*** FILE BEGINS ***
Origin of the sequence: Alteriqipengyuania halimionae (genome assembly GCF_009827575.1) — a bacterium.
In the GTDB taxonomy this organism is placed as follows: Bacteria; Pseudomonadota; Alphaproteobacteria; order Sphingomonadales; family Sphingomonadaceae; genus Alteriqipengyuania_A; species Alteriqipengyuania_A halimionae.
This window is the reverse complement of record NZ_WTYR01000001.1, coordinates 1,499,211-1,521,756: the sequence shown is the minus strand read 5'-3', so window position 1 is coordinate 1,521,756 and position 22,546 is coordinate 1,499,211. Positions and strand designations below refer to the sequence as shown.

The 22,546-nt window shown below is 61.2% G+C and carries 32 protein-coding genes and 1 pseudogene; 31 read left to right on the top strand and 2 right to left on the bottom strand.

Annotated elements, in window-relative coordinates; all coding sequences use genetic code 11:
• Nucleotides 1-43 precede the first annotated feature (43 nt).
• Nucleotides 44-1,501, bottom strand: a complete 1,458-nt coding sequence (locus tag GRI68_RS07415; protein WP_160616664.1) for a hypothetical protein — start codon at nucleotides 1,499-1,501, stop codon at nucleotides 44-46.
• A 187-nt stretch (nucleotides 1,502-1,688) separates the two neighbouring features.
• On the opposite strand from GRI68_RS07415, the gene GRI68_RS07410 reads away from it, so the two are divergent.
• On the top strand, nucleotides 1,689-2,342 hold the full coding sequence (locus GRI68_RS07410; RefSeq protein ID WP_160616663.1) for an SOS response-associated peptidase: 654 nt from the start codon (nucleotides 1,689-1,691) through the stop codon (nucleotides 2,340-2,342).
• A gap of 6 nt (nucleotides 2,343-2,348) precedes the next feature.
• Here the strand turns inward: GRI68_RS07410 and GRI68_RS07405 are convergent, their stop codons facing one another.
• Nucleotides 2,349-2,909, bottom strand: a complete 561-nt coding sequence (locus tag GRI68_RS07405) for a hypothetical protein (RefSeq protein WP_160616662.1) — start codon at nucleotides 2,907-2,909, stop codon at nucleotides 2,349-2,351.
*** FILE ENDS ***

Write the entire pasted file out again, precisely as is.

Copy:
Origin of the sequence: Alteriqipengyuania halimionae (genome assembly GCF_009827575.1) — a bacterium.
In the GTDB taxonomy this organism is placed as follows: Bacteria; Pseudomonadota; Alphaproteobacteria; order Sphingomonadales; family Sphingomonadaceae; genus Alteriqipengyuania_A; species Alteriqipengyuania_A halimionae.
This window is the reverse complement of record NZ_WTYR01000001.1, coordinates 1,499,211-1,521,756: the sequence shown is the minus strand read 5'-3', so window position 1 is coordinate 1,521,756 and position 22,546 is coordinate 1,499,211. Positions and strand designations below refer to the sequence as shown.

The 22,546-nt window shown below is 61.2% G+C and carries 32 protein-coding genes and 1 pseudogene; 31 read left to right on the top strand and 2 right to left on the bottom strand.

Annotated elements, in window-relative coordinates; all coding sequences use genetic code 11:
• Nucleotides 1-43 precede the first annotated feature (43 nt).
• Nucleotides 44-1,501, bottom strand: a complete 1,458-nt coding sequence (locus tag GRI68_RS07415; protein WP_160616664.1) for a hypothetical protein — start codon at nucleotides 1,499-1,501, stop codon at nucleotides 44-46.
• A 187-nt stretch (nucleotides 1,502-1,688) separates the two neighbouring features.
• On the opposite strand from GRI68_RS07415, the gene GRI68_RS07410 reads away from it, so the two are divergent.
• On the top strand, nucleotides 1,689-2,342 hold the full coding sequence (locus GRI68_RS07410; RefSeq protein ID WP_160616663.1) for an SOS response-associated peptidase: 654 nt from the start codon (nucleotides 1,689-1,691) through the stop codon (nucleotides 2,340-2,342).
• A gap of 6 nt (nucleotides 2,343-2,348) precedes the next feature.
• Here the strand turns inward: GRI68_RS07410 and GRI68_RS07405 are convergent, their stop codons facing one another.
• Nucleotides 2,349-2,909, bottom strand: a complete 561-nt coding sequence (locus tag GRI68_RS07405) for a hypothetical protein (RefSeq protein WP_160616662.1) — start codon at nucleotides 2,907-2,909, stop codon at nucleotides 2,349-2,351.